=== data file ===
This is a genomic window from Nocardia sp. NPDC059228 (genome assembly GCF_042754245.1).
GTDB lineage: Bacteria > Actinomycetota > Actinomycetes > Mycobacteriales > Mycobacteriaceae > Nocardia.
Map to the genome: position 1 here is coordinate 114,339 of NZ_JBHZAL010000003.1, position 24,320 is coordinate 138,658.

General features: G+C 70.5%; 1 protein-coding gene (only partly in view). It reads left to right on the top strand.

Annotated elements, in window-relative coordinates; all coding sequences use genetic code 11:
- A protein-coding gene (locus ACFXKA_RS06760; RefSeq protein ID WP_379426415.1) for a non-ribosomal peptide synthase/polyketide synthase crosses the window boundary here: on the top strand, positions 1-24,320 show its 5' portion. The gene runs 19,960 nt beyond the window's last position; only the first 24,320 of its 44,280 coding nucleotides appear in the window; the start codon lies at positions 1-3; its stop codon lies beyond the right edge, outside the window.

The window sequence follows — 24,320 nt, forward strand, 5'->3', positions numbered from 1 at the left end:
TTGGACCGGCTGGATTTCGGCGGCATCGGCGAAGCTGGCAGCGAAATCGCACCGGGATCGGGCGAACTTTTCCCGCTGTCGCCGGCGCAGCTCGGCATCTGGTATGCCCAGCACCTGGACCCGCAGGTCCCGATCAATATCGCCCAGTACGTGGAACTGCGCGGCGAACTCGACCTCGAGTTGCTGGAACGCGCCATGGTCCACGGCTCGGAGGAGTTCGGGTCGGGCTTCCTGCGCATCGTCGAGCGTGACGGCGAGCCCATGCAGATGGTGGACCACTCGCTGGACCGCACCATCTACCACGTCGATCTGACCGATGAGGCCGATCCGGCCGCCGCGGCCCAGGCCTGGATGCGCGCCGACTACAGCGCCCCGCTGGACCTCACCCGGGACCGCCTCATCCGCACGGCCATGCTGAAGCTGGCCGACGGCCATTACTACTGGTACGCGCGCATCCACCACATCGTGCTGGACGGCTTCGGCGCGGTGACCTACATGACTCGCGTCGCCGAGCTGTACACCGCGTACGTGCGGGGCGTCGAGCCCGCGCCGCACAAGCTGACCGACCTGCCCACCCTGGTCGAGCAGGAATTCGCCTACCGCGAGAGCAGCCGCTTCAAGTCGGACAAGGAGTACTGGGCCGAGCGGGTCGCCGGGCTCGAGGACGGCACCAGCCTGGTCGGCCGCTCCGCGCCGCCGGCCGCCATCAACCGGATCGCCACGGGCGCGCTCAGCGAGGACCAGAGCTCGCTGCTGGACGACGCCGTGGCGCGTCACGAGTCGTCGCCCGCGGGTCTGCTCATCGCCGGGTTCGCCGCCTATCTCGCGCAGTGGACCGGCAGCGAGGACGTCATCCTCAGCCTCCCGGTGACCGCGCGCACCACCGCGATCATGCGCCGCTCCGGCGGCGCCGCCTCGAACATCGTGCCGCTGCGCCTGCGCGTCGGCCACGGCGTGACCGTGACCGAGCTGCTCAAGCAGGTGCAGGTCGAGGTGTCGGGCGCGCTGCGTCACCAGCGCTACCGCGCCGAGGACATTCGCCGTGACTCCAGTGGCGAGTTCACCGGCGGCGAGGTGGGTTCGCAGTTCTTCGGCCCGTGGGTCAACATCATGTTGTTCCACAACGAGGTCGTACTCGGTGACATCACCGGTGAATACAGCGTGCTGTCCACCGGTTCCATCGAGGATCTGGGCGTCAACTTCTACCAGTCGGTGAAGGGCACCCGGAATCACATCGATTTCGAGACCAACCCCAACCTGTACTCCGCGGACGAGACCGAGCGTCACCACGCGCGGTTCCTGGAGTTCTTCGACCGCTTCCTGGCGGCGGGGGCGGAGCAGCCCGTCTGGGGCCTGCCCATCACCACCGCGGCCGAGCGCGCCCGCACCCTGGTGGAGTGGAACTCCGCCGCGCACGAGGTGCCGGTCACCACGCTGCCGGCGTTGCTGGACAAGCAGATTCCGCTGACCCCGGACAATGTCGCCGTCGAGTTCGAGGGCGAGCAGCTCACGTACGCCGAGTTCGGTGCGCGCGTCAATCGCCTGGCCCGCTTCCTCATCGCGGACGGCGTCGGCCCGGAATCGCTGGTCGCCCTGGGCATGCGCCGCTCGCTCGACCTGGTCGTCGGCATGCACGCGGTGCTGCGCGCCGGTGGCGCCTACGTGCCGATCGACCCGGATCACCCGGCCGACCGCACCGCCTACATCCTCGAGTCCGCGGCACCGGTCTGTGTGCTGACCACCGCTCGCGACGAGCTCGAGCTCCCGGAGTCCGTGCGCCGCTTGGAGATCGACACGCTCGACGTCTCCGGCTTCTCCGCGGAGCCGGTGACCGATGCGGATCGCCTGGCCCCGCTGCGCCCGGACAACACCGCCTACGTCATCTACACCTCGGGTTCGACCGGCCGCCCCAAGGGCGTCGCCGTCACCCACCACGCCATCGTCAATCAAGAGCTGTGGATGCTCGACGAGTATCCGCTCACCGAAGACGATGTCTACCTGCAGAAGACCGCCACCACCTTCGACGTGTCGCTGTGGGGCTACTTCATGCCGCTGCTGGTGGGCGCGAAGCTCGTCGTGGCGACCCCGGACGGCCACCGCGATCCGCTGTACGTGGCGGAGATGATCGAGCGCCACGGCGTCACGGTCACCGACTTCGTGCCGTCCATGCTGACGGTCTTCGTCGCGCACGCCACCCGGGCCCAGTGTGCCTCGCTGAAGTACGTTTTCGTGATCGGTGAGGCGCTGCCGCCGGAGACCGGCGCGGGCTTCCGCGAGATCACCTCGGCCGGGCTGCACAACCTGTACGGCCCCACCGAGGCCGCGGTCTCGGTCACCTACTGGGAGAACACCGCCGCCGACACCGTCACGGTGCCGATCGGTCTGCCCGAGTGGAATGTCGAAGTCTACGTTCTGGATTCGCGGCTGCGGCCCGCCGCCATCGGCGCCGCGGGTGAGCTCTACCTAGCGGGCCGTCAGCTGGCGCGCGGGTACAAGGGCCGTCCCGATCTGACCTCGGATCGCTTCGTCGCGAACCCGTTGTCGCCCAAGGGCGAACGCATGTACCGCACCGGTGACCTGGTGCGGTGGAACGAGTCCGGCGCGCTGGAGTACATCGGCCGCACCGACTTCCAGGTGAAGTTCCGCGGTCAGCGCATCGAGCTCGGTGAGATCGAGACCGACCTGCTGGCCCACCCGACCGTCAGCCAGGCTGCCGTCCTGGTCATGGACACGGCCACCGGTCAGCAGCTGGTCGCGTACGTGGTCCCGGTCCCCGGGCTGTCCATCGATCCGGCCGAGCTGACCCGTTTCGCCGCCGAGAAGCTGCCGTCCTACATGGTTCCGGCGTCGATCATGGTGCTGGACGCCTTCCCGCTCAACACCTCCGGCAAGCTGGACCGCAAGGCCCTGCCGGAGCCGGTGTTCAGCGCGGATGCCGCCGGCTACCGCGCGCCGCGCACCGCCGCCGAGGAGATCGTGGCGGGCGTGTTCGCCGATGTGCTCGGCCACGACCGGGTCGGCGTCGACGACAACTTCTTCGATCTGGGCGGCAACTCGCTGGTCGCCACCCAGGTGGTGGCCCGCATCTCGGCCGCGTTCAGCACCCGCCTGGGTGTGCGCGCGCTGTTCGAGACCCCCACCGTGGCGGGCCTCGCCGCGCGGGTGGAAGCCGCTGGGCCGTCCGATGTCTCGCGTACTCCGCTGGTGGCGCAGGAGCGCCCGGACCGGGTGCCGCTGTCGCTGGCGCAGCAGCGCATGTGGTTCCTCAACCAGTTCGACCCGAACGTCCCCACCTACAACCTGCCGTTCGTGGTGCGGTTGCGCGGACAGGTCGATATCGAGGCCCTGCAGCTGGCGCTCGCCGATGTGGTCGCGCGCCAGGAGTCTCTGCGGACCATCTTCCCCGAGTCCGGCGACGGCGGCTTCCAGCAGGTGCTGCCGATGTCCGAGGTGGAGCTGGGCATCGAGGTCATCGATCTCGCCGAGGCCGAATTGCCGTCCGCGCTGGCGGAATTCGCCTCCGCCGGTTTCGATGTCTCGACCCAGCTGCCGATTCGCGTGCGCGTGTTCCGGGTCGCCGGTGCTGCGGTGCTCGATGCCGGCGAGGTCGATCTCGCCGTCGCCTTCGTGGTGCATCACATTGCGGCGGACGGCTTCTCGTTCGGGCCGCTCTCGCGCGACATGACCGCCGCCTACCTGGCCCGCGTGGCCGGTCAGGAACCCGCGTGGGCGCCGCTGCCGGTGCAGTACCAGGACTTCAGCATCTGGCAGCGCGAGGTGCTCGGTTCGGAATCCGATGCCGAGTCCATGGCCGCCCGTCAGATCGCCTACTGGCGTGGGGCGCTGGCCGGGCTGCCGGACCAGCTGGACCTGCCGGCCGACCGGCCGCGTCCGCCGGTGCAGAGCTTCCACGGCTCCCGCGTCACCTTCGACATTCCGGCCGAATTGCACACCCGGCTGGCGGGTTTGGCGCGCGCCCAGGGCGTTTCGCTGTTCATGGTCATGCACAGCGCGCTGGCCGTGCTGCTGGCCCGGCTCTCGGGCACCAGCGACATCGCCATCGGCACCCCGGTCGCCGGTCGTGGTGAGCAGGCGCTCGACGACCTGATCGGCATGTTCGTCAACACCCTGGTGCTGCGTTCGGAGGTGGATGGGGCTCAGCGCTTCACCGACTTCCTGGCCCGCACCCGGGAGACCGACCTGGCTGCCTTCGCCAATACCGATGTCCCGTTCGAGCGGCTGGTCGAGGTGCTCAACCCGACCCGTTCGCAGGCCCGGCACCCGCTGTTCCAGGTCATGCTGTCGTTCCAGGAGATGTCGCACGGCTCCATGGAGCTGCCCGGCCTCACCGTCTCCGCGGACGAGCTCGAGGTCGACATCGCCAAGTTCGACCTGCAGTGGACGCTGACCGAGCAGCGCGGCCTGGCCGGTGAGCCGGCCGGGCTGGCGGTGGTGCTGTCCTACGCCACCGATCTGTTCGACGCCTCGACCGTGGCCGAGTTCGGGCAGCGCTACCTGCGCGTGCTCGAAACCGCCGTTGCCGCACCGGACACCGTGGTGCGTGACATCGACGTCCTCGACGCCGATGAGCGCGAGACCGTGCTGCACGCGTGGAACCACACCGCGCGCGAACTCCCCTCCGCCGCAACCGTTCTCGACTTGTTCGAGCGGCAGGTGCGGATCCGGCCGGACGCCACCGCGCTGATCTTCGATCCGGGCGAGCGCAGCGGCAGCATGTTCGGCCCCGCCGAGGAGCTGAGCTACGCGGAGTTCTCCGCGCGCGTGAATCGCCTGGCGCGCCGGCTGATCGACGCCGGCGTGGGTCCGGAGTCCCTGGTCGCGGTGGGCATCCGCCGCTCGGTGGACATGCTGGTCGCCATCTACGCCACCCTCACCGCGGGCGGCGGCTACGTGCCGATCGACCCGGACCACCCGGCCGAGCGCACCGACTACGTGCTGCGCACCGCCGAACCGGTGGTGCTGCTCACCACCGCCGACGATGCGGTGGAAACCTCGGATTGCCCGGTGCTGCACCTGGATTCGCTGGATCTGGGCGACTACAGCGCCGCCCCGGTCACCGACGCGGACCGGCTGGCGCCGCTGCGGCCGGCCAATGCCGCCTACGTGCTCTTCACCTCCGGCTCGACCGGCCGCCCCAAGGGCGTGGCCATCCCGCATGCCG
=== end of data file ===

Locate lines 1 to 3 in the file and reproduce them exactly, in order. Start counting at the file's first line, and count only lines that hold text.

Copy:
This is a genomic window from Nocardia sp. NPDC059228 (genome assembly GCF_042754245.1).
GTDB lineage: Bacteria > Actinomycetota > Actinomycetes > Mycobacteriales > Mycobacteriaceae > Nocardia.
Map to the genome: position 1 here is coordinate 114,339 of NZ_JBHZAL010000003.1, position 24,320 is coordinate 138,658.